• SB 133, which passed the legislature, if enacted will start the process of replacing paper records on prescription information, laboratory results and other medical records with an electronic health information exchange system. According to the bill's sponsor Sen. Joe Paskvan, the system would electronically link labs, clinics, pharmacies and hospitals and reduce the risk of drug interactions, misdiagnoses, and administrative costs.  A real motivating force behind the legislation was the availability of federal funds to help cover initiation costs.  However, it is unclear if Palin will be requesting this pot of stimulus money.  
  • HB 26 continues preventive maintenance in the Medicaid adult dental program.  In 2006, the Legislature changed the adult dental program in Medicaid from treating only “acute infection and pain” to a more comprehensive program that covers preventative and restorative care. The 2009 legislation repeals the previous version's sunset provision, making the current program permanent.   
  • The Legislature approved the Governor’s request for $2 million to fund a pilot program of public preschools operated by school districts.  The pilot has four purposes: to serve children who are not now being served by preschools; to help parents who want more guidance in educating their young children at home; to form partnerships that would strengthen existing providers; and to try out different ways of achieving quality care.

Some bad bills were thwarted:

Missed Opportunities:  

  • SB 87 would have increased Denali Kid Care coverage for children and pregnant women to 200% of the federal poverty level.  In addition, the bill would have created a new program to cover all uninsured children between 200% and 350% of the federal poverty level.  For this expanded group of children the bill established a sliding scale monthly premium, plus co-payments for families above 250% of the federal poverty level.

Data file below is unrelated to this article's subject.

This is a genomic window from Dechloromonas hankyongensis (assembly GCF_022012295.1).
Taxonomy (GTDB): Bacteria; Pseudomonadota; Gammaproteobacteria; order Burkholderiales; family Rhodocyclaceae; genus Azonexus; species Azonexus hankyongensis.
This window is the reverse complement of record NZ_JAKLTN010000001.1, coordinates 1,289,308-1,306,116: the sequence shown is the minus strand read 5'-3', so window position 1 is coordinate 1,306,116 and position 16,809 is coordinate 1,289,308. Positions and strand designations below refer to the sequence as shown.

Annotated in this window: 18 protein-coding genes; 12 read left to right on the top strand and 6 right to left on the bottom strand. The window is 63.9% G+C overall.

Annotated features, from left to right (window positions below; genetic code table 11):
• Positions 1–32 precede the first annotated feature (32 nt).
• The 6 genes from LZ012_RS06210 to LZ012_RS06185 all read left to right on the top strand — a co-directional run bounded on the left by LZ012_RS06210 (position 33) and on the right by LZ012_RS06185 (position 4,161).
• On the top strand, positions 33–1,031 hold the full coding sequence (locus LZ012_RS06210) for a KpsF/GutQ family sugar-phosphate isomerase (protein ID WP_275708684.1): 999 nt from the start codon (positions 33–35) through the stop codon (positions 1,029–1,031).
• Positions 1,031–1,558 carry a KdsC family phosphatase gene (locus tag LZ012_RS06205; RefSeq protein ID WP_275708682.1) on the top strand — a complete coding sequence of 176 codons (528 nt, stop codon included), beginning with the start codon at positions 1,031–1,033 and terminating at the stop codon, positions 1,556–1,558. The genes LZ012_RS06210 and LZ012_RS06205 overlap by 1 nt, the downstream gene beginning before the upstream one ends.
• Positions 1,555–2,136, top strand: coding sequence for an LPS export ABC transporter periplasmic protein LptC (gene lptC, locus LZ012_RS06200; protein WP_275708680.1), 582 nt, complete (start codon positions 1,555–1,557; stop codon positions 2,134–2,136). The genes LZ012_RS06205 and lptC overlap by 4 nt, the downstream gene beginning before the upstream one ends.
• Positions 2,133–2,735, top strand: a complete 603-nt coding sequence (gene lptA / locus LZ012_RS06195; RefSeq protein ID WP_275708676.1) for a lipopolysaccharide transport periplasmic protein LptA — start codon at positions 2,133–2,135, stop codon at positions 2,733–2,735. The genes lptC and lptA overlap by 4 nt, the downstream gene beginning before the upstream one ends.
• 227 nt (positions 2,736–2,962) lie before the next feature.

• HB 68 would have made sales of and offers to sell certain energy resources by a refiner at exorbitant or excessive prices an unlawful act under the Alaska Unfair Trade Practices and Consumer Protection Act.
  • While legislators approved about $100 million for renewable energy projects across Alaska, as well as $9 million for a low-income heating assistance program and roughly $7 million for in-state natural gas development, little was accomplished to set state policy and define a plan for bridging high fuel costs and a future of stable, alternative fuels.  While special committees addressed energy and traveled to several communities seeking first-hand input on a statewide energy plan, no final document emerged this year.  However, energy and resources committees plan to work in the interim on an energy policy.
  • HB 126 and SB 105, which aimed to enact a series of reforms such as extending housing assistance for young people coming out of foster care and providing more education assistance for foster children, did not get voted on this session.